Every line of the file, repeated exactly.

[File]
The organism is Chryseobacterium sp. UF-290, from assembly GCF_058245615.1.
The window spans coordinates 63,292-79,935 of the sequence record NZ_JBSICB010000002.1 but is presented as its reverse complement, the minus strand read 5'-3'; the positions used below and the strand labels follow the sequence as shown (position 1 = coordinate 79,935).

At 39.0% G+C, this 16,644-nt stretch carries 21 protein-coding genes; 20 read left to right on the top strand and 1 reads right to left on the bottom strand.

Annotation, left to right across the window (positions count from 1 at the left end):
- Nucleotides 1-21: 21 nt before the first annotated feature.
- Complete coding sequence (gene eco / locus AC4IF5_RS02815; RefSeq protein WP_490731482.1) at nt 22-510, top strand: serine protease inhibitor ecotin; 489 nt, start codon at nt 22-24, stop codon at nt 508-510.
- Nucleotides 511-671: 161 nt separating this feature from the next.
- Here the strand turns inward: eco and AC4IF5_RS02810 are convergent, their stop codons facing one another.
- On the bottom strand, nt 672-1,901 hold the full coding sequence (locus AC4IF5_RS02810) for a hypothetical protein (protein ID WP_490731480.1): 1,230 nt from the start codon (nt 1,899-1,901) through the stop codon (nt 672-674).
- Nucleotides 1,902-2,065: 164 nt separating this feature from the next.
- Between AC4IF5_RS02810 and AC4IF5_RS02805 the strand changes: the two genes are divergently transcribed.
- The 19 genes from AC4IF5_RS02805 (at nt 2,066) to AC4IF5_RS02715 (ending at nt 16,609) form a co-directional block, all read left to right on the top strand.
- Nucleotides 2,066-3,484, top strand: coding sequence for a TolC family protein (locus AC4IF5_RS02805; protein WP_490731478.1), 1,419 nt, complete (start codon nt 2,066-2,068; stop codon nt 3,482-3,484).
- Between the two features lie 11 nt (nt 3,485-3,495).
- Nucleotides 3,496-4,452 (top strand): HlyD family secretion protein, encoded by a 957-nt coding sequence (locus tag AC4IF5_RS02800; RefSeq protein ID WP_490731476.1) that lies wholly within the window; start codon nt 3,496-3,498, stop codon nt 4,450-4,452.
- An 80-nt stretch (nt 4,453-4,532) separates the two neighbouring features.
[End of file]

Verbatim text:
The organism is Chryseobacterium sp. UF-290, from assembly GCF_058245615.1.
The window spans coordinates 63,292-79,935 of the sequence record NZ_JBSICB010000002.1 but is presented as its reverse complement, the minus strand read 5'-3'; the positions used below and the strand labels follow the sequence as shown (position 1 = coordinate 79,935).

At 39.0% G+C, this 16,644-nt stretch carries 21 protein-coding genes; 20 read left to right on the top strand and 1 reads right to left on the bottom strand.

Annotation, left to right across the window (positions count from 1 at the left end):
- Nucleotides 1-21: 21 nt before the first annotated feature.
- Complete coding sequence (gene eco / locus AC4IF5_RS02815; RefSeq protein WP_490731482.1) at nt 22-510, top strand: serine protease inhibitor ecotin; 489 nt, start codon at nt 22-24, stop codon at nt 508-510.
- Nucleotides 511-671: 161 nt separating this feature from the next.
- Here the strand turns inward: eco and AC4IF5_RS02810 are convergent, their stop codons facing one another.
- On the bottom strand, nt 672-1,901 hold the full coding sequence (locus AC4IF5_RS02810) for a hypothetical protein (protein ID WP_490731480.1): 1,230 nt from the start codon (nt 1,899-1,901) through the stop codon (nt 672-674).
- Nucleotides 1,902-2,065: 164 nt separating this feature from the next.
- Between AC4IF5_RS02810 and AC4IF5_RS02805 the strand changes: the two genes are divergently transcribed.
- The 19 genes from AC4IF5_RS02805 (at nt 2,066) to AC4IF5_RS02715 (ending at nt 16,609) form a co-directional block, all read left to right on the top strand.
- Nucleotides 2,066-3,484, top strand: coding sequence for a TolC family protein (locus AC4IF5_RS02805; protein WP_490731478.1), 1,419 nt, complete (start codon nt 2,066-2,068; stop codon nt 3,482-3,484).
- Between the two features lie 11 nt (nt 3,485-3,495).
- Nucleotides 3,496-4,452 (top strand): HlyD family secretion protein, encoded by a 957-nt coding sequence (locus tag AC4IF5_RS02800; RefSeq protein ID WP_490731476.1) that lies wholly within the window; start codon nt 3,496-3,498, stop codon nt 4,450-4,452.
- An 80-nt stretch (nt 4,453-4,532) separates the two neighbouring features.